Thursday, December 18, 2014

AIFF 2014: Reflections On This Year's Festival From Jim Parker and From Me

The festival activities are now over (well, as I write this there are still people in the Alaska Experience Theater watching the last movie in Best of the Fest).  Let me take a first stab at some of my reactions to this festival.  But first, here's Jim Parker, Director of Film Programming, talking on Dec. 13, about how the festival was going for him.

Jim has been really great to work with as a blogger trying to get information about the festival this year and in previous years.  So I'm not at all happy with the news that he's moving to North Carolina, but he did say he hopes to be up for the festival next year.

Now, my thoughts:

1.  Technical Issues

I experienced fewer technical glitches and I didn't hear about them from others.  There were a couple of times when the wrong film began to play, but it  was quickly fixed.  I don't know about any showings that had to be canceled because the the film was in a format that particular theater couldn't play or other technical problems.

I'm still hoping they'll have a way to play movies without the audience seeing the computer screen as the projectionist (can we still use that term?) goes through the list of films and then clicks the right one.  (And while part of me likes the transparency of that, another part would like the film to just come on without us seeing under the hood.)

2.  The Festival Trailer

We've had good ones in the past, but no matter how good they were, after seeing them about four or five times (they're played before each film), they tended to get tiresome.  This year's trailer incorporated clips from about 20 different films in the festival and had music that I enjoyed hearing each time it played. I never got bored watching this one and I watched it a lot of times. And I enjoyed the care with which the clips were edited and how the music worked with the video - especially as it went to the clip from Taking My Parents To Burning Man.  Each time, I could identify a clip from one more movie I'd seen.

2014 Anchorage International Film Festival Teaser from Anchorage Int'l Film Festival on Vimeo.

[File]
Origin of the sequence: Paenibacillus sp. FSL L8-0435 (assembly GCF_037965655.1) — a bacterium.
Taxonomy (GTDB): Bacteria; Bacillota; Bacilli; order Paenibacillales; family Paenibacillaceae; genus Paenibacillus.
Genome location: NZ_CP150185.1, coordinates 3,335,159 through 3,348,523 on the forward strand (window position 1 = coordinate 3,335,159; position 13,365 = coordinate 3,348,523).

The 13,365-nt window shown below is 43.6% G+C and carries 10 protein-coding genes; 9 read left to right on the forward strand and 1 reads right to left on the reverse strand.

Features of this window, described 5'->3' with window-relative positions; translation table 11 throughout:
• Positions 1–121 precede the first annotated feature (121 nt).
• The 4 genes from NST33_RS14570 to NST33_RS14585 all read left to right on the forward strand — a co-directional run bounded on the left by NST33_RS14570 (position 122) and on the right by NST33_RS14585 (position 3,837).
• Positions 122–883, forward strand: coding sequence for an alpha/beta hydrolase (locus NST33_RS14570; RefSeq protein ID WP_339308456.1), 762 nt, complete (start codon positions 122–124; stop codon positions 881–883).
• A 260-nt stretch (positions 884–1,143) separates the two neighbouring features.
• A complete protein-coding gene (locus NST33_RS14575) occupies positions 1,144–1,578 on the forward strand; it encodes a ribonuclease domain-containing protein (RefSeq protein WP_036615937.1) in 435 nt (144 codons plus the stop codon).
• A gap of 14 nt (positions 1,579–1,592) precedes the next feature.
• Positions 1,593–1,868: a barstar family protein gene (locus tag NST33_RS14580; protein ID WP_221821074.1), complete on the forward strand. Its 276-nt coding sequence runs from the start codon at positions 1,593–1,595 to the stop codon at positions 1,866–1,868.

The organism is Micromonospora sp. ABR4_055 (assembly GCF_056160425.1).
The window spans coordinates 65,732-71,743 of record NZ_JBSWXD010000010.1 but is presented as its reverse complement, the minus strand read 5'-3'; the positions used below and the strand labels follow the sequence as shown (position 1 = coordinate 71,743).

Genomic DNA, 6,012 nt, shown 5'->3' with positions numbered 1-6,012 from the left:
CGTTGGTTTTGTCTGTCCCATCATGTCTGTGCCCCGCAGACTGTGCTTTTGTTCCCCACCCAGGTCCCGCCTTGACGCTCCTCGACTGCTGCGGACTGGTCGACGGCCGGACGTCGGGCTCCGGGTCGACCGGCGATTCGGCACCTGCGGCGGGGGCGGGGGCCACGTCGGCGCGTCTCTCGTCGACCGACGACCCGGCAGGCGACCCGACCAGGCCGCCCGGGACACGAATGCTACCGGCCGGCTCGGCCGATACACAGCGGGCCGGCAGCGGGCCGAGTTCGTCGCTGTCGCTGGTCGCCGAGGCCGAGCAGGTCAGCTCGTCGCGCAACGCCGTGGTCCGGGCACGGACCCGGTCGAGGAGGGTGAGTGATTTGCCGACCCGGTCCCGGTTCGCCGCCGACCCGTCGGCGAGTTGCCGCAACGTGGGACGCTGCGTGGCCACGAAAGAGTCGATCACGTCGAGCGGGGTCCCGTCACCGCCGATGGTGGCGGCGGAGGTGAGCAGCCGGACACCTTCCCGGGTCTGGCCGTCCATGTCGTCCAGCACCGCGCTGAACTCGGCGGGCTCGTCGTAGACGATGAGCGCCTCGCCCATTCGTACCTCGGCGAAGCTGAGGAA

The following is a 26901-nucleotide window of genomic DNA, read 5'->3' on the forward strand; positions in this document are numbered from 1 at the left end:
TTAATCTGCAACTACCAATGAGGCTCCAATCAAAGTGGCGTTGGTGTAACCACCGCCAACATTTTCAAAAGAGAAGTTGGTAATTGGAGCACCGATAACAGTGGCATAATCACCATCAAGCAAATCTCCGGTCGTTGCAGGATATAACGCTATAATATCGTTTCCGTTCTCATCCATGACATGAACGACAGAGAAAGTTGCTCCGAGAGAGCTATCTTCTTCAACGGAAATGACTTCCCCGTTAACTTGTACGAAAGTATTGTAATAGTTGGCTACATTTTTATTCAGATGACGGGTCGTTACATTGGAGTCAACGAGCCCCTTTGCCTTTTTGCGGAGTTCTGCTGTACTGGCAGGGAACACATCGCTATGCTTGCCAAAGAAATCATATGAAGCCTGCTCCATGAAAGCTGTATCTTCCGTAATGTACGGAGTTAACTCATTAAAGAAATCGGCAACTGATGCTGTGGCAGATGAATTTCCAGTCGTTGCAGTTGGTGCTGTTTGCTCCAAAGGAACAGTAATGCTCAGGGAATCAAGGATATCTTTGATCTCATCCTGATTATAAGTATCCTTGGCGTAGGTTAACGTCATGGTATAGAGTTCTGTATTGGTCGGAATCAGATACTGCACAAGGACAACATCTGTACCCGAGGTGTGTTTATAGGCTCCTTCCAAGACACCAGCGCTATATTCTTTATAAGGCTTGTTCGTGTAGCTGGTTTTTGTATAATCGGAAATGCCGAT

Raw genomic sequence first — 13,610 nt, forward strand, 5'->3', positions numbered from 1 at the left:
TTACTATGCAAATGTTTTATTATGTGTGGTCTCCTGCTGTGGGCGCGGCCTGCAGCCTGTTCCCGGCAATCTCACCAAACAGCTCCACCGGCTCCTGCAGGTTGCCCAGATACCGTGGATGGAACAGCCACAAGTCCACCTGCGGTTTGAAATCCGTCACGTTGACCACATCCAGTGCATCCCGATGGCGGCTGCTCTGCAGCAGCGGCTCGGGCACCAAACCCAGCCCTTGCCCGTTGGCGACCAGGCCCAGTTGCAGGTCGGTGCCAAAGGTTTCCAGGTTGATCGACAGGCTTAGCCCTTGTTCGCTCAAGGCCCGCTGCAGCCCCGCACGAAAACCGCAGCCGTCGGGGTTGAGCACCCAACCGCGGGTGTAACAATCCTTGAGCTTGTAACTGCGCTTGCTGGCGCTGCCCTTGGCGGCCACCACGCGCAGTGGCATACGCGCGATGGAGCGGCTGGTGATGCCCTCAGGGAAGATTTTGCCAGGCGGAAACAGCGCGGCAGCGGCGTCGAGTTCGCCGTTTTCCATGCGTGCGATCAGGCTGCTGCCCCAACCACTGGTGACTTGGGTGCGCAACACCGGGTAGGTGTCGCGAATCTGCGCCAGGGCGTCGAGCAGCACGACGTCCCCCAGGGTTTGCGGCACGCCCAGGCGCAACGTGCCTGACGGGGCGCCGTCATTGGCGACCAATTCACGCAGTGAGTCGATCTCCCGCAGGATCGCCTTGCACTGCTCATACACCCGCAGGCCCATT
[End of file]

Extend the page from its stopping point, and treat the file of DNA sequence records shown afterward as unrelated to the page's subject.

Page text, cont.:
3.  The Venues

The Museum and the Alaska Experience Theater are a five minute walk from each other.  That was good.  The Bear Tooth had no films the second weekend this year.  I never made it to the library or the Alaska Community Works.  Perhaps ride share boards could be put up in the venues for people looking for a ride to get to another showing.  For the most part, the volunteers seemed to be good at getting rides for visiting film makers, but others could have used some help too.  The Bear Tooth had good lighting for film makers doing Q&A after the films.  In the past, I've had to settle for sound only because the stage was too dark for video.  The sound had an echo up front, but when I moved back and to the middle it was better.  Mike at the Bear Tooth was great, and the Alaska Experience Theater staff was doing a lot more too - like food and drinks.  They also had a scanner for pass holders which made getting tickets much faster.  And they had 'real' tickets.

4.  The Films

Overall, I thought we've had stronger fields in the past.  There were plenty of good films.  Animation and Narrative Shorts were strong, but there was only one program of animated films.  There were a lot more Alaska films and they got audiences.  I only got to see two - but one, The Empty Chair, was really, really good.  The films offered a very diverse set of experiences and points of view.  And as much as I complain about not being able to see everything, that's not really a bad thing.  I'll talk more about the films I liked in a later post. [UPDATE:  Dec. 29:  Here's my list of favorites compared to the festival awards - and comments on the features.  I'm working on the documentaries.]  One word that came to me throughout, and I heard from others, was "editing."  A lot of films seemed to go on too long.  It's hard to cut up your baby, but it often makes a better film.

5.  Scheduling

With so many films shown in different locations, it's impossible to make a perfect schedule. But I'd like it to be not only possible, but relatively easy, to see all the films in competition in any one category.  Animation:  no problem.  They were all in one program.  Narrative Shorts?  Much harder.  Thursday had all three programs playing.  You could watch the Love and Pain program and then the Mixed Bag program.  But the Global Village overlapped the other two.  And the Mixed Bag program only played once.  You had to carefully read the program in advance to see that the only way to see all the Narrative Shorts was to go to the first Global Village program the first weekend.

I wasn't able to see all the documentaries in competition, but I think I could have, if I sacrificed seeing those of another category.

A little more attention to timing would have helped a couple of times.  One night there was an hour gap between films at the Bear Tooth.  The next night the gap was 75 minutes.  They could have put in most of a shorts program in the gap.  Or had some film discussions for the audience members who were staying for the next film.

6.  Visiting Film Makers

There were lots of them and it was great hearing them after their films and talking to them in between films.  It would be nice if they had badges that labeled them as film makers so that audience members could know more easily.

Those are just some off the top of my head thoughts that I wanted to get down before I forget them.

And Bye Jim, we're going to miss you.

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